SNELLVILLE - City leaders voted not to increase the 2009-10 property tax rate in Snellville Monday night, even though there's a budget shortfall of about $1 million in the proposed budget for the same fiscal year. The rate will remain at 4.15 mills. A rate of 5.25 mills was advertised for the purpose of a public hearing.
One of the suggestions city staff proposed to make up for the shortfall was to begin charging residential property owners $10 per month for garbage pickup. Currently, residents are not charged a monthly fee for sanitation. The $10 per month fee would make up about $600,000 of the $1 million deficit.
At Monday night's public hearing, several residents spoke out against raising the millage rate. Some cited the ailing economy and its impact on their households. Others reminded lawmakers of the substantial senior citizen population in the city, most of whom live on fixed incomes.
Every resident who spoke at the hearing opposed the sanitation fee, complaining of the restrictions imposed by Robertson Sanitation and the city's recycling center.
Another suggestion in the proposed budget is a one-day-per-month furlough for all full-time city employees and decreasing the number of hours part-time employees work. Several residents supported this measure and even suggested increasing the number of furlough days.
Every resident voiced adamant support of the Snellville Police Department and opposed decreasing the number of officers to save money.
"We're going to have a lot more vacant homes in Snellville if you implement this (tax increase)," Dick Russell, an 18-year resident of Snellville, said.
Billy Franklin, another city resident, suggested putting the city's sanitation service out for bid to get a better price, then added, "We need to downsize our city like my company has had to do."
When the matter was put to a vote, Mayor Jerry Oberholtzer and councilman Tod Warner expressed concern about not raising property taxes. "We will not be able to protect public safety," said Oberholtzer, referring to the harsh reality of probable cuts in the police department.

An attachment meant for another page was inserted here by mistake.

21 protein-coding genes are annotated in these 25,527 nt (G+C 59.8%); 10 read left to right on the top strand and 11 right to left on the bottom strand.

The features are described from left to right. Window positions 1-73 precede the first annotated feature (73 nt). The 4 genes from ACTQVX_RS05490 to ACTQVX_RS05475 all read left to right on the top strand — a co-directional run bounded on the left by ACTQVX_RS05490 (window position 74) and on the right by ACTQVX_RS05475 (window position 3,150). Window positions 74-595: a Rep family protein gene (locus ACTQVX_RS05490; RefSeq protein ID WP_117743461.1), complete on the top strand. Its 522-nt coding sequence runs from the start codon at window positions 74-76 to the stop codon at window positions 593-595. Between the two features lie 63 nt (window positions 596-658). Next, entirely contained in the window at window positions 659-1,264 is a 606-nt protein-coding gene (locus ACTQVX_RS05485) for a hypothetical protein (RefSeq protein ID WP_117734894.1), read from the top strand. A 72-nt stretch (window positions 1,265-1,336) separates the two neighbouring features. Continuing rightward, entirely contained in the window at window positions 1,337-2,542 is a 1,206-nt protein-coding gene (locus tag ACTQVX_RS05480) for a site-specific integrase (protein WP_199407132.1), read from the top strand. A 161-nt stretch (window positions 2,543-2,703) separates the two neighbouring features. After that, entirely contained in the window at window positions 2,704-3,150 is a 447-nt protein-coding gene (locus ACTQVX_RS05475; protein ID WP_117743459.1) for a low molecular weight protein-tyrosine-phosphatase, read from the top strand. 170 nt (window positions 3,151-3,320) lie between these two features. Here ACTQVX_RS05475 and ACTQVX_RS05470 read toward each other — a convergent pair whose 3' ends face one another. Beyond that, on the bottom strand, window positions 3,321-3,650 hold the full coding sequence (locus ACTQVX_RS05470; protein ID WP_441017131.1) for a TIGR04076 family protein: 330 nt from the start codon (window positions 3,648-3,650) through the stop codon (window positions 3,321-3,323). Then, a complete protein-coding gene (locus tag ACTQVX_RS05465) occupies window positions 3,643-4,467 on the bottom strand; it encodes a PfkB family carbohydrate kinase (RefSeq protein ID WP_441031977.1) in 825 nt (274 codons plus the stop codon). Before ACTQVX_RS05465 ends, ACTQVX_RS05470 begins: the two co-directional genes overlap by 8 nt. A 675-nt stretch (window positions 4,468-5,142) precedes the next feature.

City pledges $650,000 to Evermore CID intersection project
The council voted to OK spending $650,000 of SPLOST money earmarked for transportation projects for intersection alignment at Cambridge Road and McGee Road. While the original amount CID Board members asked for was $500,000, that amount increased to $700,000 at Monday night's meeting.
The improvements at this intersection will include sidewalks as well as allowing a left turn on U.S. Highway 78 for area residents. Larry Kaiser, who addressed the mayor and council with the financial request, explained the $200,000 difference as being cost increases that have occurred as the project has progressed. Council members, at councilman Robert Jenkins' suggestions, agreed to kick in $650,000 toward the improvements.
The federal government will contribute $356,000; the state will pay $124,000, Gwinnett County will contribute $173,000 and Snellville $650,000. The Evermore CID will contribute $650,000, bringing the total cost of the intersection improvements to $1.95 million.